If you’re interested in learning about the history of Sweden and the culture of the Nordic countries, the American Swedish Institute in Minneapolis, MN, is worth a visit. This institute features art classes and a stately mansion with Swedish history exhibits. It also offers courses in the Swedish language and culture, so you can sing along to the Swedish music at the institute’s annual Spring Concert!
The American Swedish Institute in Minneapolis is located in a gorgeous turn-of-the-century mansion that was built for wealthy Swedish immigrants. The museum has many Swedish-themed exhibits and photographs of immigrants coming to the United States.
If you have never been to the Scandinavian culture, this museum will definitely be a great introduction. Its art collection, historic museum, and special exhibits are sure to impress. It’s also easy to spend two hours here. You’ll never know what you’ll learn. And, if you’re a fan of Nordic cuisine, you’ll love the delicious food to be found in this historic building. And don’t forget to check out the theatres!
The museum’s main exhibit is “From Our House to Yours,” and features holiday place settings from Scandinavian countries. On the lower level, you’ll find early twentieth-century Christmas magazine covers. If you’re interested in learning about Swedish history, the artist’s studio also features a Hmong theme. The museum admission is free for the public, but you will be required to wear a mask to enter. All participants must be vaccinated before participating in any classes, as well.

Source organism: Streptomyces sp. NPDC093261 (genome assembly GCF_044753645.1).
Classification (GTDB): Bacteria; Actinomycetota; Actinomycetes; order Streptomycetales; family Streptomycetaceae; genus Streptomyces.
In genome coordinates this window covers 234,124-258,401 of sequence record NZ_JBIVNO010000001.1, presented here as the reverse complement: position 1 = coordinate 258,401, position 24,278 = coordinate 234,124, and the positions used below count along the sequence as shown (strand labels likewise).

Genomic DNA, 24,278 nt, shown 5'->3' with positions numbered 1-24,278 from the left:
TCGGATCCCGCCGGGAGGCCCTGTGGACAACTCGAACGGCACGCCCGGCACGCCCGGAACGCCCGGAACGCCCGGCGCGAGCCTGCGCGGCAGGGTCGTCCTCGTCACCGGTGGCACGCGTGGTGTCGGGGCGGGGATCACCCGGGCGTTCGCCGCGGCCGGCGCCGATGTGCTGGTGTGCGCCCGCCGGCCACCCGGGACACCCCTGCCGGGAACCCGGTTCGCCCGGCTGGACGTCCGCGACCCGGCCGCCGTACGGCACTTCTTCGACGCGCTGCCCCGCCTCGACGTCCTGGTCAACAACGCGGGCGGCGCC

The American Swedish Institute was founded by Swede Swan Turnblad in 1929. Turnblad was an accomplished newspaper publisher and was born in Sweden. In 1883, he married Christina Nilsson, and the couple had one child named Christina. They lived in an apartment in Minneapolis until the early twentieth century.
The American Swedish Institute has been a cultural center for the Nordic region for over a century. It is home to the Turnblad mansion, a beautiful Victorian home that features a grand staircase and a courtyard that captures the warm sunlight. The American Swedish Institute has made this beautiful place accessible to all, from children to senior citizens. Children and teens can enjoy the specialized programs that are offered for families and groups of all ages.
Norway’s Constitution Day is remembered by a free online celebration hosted by the institute. A live-streamed celebration will feature speeches from the Norwegian ambassador and a Norwegian language and culture program. Both events are open to the public and are free. The Sjomannskirken in Los Angeles will also host an event that will include speeches and live streaming of festivities. Whether you’re looking for a traditional Swedish meal or a unique experience, a visit to the American Swedish Institute in Minneapolis, MN, is worth your time.
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